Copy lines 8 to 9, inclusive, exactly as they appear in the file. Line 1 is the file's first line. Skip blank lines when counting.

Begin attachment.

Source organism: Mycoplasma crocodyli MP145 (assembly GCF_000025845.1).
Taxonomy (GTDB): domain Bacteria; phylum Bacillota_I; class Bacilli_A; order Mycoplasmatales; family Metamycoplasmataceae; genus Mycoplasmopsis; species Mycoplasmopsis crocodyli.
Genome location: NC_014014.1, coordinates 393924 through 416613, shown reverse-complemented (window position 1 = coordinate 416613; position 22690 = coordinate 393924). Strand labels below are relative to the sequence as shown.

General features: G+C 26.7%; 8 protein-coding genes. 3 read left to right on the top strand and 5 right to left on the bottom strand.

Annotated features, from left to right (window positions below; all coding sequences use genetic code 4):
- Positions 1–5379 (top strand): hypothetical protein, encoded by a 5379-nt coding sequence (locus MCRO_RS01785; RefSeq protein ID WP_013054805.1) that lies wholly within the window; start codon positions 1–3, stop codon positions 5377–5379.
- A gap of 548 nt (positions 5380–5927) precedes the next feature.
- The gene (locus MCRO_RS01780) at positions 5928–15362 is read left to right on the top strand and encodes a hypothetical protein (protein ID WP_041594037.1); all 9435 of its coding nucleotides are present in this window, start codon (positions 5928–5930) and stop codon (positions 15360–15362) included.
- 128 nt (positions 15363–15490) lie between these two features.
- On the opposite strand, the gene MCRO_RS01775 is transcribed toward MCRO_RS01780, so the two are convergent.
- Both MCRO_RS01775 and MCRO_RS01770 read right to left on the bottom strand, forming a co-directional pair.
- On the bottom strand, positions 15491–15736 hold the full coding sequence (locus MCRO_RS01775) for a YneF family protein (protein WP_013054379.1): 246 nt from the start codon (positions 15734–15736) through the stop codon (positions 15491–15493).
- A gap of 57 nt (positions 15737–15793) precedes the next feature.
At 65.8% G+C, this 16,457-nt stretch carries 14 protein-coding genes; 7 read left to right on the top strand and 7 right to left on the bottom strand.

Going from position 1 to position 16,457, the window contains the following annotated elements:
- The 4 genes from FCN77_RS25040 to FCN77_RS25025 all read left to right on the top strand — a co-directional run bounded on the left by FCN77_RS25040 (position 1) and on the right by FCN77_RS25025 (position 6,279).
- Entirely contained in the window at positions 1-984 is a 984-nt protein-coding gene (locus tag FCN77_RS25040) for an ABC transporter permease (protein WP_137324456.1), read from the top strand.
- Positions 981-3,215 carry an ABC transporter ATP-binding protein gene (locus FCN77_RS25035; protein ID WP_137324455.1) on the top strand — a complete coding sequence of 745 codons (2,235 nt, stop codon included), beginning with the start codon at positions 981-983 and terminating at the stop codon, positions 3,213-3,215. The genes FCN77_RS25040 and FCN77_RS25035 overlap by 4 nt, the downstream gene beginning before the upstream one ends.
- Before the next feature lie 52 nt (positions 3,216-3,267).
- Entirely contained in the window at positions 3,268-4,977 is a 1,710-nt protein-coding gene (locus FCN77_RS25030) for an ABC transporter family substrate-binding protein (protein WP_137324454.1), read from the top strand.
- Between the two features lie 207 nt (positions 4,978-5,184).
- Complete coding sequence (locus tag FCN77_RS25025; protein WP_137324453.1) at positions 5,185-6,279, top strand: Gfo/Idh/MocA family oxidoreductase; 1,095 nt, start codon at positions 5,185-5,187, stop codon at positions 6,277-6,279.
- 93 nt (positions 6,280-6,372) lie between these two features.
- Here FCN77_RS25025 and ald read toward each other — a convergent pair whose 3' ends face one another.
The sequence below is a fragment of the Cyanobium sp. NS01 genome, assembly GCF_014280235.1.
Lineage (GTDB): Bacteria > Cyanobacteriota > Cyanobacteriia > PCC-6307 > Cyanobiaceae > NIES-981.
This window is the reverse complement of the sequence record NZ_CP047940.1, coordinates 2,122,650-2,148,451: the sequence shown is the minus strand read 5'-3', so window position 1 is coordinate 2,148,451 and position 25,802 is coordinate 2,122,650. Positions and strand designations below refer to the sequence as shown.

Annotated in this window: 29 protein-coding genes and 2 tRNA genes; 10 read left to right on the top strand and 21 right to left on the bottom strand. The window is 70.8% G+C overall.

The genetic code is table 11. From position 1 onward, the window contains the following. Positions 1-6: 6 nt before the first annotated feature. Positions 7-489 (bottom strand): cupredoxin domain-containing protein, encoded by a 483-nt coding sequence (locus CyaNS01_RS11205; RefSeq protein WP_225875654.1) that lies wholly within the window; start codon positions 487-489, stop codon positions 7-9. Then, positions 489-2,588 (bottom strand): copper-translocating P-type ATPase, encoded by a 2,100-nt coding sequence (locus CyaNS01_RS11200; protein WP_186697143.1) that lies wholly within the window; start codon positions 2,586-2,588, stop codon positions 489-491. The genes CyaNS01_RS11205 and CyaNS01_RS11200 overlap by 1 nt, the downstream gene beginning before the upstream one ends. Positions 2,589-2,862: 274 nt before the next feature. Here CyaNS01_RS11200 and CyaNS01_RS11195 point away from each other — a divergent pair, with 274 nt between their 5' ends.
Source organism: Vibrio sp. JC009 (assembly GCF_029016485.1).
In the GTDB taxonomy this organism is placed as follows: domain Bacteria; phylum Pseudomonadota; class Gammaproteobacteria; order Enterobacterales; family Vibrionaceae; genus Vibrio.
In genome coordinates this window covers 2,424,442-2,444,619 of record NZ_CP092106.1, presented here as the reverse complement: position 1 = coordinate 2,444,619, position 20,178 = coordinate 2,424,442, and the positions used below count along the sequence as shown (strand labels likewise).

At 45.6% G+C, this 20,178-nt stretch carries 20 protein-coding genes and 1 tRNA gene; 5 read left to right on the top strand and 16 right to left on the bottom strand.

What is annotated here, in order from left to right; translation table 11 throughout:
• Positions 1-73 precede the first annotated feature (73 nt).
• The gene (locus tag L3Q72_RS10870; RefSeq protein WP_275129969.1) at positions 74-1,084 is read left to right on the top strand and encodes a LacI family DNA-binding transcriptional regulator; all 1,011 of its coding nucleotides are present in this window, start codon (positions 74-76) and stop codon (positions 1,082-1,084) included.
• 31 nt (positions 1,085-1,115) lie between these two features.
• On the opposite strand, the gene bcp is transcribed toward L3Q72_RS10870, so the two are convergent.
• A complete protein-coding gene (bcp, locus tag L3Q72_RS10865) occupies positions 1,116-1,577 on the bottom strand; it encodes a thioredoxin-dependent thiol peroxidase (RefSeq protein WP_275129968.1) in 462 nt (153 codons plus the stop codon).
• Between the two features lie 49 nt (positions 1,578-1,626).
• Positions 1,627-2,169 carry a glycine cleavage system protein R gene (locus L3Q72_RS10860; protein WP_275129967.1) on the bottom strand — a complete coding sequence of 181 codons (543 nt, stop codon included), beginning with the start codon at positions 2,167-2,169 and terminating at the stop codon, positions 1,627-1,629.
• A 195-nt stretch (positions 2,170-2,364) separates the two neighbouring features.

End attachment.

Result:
- The gene (locus MCRO_RS01780) at positions 5928–15362 is read left to right on the top strand and encodes a hypothetical protein (protein ID WP_041594037.1); all 9435 of its coding nucleotides are present in this window, start codon (positions 5928–5930) and stop codon (positions 15360–15362) included.
- 128 nt (positions 15363–15490) lie between these two features.